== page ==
Alibaba (NYSE:BABA) has had a rough few months. And BABA stock’s losses are even uglier when compared to a broader market notching record highs seemingly every day.
Falling alongside everything else is forgivable. But plumbing the depths when all your friends are getting high on profits is a fast way to make shareholders abandon ship. Today, I have a BABA stock trade that allows us to sidestep making a directional bet altogether and capitalize on the massive volatility instead.
Normally, I’m quick to pass on stocks with price charts like Alibaba for multiple reasons. First, trying to squeeze gains out of bear trades has been incredibly tricky over the past few months. The flood of liquidity created by record-setting fiscal stimulus and easy monetary policy coupled with vaccine hopes have bulls rampaging across the land.
Pullbacks have been few and far between, and when they do arrive, they’re ephemeral. We’re dealing with toothless teddy bears these days and until that changes I see little use in forcing short trades in the few tickers in downtrends.
Second, BABA stock has been hounded by headlines. As a result, its share price has suffered many overnight gaps since peaking last October.
The excess volatility increases directional trades’ difficulty because any whiff of positive or negative news can quickly trump whatever technical reason I used to enter the trade.
Take Wednesday, for instance. Despite the overall downtrend and bearish-leaning price action, BABA jumped as much as 7% after Wall Street Journal reported U.S.-based investors “won’t be banned from investing in Alibaba.”
Courting BABA Stock Volatility
One of the perks of trading options contracts is you can bet directly on volatility. Instead of obsessing about whether a stock will rise or fall, volatility trades focus instead on the magnitude of the move. “How far?” and “how fast?” become more pressing questions than “which direction?” But just as you wouldn’t want to buy or sell any old stock, you shouldn’t play volatility all the time.
Sometimes there’s no edge and the minimal reward isn’t worth the risk. Ultimately, this comes down to whether options are cheap or expensive. In the case of BABA stock, the premiums are pumped up or rich. And that more than anything has me eyeing a volatility play.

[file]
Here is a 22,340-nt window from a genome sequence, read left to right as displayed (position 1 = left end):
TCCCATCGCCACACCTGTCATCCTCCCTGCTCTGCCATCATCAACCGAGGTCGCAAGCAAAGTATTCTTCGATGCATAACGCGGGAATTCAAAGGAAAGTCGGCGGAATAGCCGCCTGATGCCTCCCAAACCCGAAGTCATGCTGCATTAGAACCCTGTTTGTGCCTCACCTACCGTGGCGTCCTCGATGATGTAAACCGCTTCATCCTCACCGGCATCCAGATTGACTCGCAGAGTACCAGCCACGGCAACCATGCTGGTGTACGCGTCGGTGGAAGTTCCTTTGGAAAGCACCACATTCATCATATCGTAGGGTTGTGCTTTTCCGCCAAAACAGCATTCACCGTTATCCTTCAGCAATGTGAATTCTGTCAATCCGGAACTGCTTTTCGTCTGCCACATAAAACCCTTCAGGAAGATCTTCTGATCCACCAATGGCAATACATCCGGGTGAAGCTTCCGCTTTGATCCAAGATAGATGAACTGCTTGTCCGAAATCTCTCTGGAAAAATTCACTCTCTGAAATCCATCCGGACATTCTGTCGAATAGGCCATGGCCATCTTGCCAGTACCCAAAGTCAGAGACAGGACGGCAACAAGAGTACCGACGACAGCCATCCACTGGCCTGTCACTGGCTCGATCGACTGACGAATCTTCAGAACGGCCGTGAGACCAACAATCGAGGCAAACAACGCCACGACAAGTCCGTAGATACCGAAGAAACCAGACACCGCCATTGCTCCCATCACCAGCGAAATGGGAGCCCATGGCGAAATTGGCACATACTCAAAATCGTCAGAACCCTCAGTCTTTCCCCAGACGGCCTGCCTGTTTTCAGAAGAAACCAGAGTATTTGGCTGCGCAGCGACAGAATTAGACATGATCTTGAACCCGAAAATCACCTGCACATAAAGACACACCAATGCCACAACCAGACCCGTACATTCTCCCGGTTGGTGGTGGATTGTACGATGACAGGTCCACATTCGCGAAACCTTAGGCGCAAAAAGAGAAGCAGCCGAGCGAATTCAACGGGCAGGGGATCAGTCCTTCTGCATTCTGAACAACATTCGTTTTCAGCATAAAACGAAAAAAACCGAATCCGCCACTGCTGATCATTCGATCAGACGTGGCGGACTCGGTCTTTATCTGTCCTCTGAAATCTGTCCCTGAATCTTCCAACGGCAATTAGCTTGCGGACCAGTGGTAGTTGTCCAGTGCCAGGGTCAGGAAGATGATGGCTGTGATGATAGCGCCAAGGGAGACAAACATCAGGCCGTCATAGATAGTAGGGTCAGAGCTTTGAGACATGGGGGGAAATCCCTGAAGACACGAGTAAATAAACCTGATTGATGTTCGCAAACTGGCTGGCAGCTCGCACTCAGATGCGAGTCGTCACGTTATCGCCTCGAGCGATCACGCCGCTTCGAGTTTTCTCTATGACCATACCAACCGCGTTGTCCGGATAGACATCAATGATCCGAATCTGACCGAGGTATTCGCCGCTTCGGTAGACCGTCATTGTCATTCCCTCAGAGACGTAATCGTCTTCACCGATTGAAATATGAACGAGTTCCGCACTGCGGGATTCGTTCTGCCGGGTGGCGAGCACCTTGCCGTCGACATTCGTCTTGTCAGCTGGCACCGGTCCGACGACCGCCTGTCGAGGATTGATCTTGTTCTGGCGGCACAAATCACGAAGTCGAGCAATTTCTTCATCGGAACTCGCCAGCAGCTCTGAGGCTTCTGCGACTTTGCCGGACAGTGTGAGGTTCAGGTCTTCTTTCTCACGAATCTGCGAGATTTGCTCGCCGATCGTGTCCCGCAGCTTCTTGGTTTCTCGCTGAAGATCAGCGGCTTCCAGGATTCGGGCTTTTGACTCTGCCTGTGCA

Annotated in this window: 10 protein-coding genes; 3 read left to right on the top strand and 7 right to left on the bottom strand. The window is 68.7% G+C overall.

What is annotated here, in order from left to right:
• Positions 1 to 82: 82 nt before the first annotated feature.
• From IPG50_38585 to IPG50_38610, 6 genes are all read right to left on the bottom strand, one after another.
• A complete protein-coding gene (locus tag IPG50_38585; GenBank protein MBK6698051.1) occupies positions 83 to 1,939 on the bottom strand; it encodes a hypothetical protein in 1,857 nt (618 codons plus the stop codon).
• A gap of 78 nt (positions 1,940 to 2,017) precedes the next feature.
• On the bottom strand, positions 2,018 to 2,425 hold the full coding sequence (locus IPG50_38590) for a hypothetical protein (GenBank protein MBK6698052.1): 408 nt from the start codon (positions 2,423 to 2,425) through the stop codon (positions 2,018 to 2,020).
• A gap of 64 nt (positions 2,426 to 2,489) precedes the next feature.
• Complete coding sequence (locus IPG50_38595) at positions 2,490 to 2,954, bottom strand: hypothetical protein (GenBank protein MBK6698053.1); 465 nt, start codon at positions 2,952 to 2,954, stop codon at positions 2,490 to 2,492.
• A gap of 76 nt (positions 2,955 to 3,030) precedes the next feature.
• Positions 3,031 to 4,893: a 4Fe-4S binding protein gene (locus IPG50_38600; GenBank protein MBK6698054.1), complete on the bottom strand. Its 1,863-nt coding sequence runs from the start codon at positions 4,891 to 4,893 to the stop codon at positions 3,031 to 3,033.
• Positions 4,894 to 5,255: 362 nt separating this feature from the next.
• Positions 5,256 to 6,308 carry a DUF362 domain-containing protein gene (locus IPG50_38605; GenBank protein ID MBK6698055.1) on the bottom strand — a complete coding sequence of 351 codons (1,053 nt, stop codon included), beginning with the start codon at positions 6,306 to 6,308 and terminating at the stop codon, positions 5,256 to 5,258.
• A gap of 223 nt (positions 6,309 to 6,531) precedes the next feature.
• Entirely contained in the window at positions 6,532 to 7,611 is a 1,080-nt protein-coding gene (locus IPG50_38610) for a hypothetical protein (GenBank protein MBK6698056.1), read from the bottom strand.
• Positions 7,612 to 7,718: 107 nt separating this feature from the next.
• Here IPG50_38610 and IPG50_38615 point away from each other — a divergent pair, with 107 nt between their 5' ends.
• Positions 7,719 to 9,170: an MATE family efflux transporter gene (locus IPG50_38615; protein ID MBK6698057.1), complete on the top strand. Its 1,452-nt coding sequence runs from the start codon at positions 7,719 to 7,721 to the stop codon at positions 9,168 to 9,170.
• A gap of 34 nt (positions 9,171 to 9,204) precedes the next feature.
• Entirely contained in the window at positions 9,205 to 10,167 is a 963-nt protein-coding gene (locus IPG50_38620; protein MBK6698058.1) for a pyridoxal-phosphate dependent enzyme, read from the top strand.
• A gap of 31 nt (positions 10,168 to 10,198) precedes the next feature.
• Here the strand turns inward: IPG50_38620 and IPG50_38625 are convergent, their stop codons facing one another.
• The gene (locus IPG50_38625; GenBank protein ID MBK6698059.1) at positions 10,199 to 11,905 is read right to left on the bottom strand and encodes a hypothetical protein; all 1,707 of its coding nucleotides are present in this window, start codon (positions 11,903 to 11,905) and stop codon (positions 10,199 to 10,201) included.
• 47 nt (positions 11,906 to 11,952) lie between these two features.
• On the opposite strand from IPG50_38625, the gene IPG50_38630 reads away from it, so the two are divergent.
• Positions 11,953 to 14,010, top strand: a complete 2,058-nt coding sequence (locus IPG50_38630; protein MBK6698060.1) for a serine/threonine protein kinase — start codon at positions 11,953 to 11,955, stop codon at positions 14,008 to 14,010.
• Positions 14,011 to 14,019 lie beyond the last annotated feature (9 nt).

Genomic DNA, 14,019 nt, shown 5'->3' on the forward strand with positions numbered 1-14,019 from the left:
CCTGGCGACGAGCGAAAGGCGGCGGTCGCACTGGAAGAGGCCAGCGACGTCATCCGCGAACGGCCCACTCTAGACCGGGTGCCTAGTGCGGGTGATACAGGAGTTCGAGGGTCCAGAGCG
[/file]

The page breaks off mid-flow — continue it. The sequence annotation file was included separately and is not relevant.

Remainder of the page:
For curious readers out there, the primary reason for the elevated cost of options is the increased uncertainty surrounding all the news. Traders are willingly bidding the price of puts and calls higher. We’re going to use that to our advantage by selling them via an iron condor.
Unleash the Condor
The iron condor is a neutral, short volatility strategy that profits as long as it remains in a range. It will also benefit if volatility falls in BABA stock. Of all the stocks on my watchlist, Alibaba has one of the highest implied volatility ranks at the 54th percentile.
The Trade: Sell the Feb. $200/$195 bull put spread for 60 cents and sell the Feb. $270/$275 bear call for 60 cents.
The entire position should be entered for a net credit of around $1.20. Consider it a bet that Alibaba will sit between $270 and $200 at expiration. If it does, you’ll capture the max gain of $120 per contract. The max loss, as well as trade cost, is $3.80. However, to incur the loss, BABA would need to rise beyond $275 or fall below $195. To minimize the loss, you could exit on a push to either level.
On the date of publication, Tyler Craig did not have (either directly or indirectly) any positions in the securities mentioned in this article.
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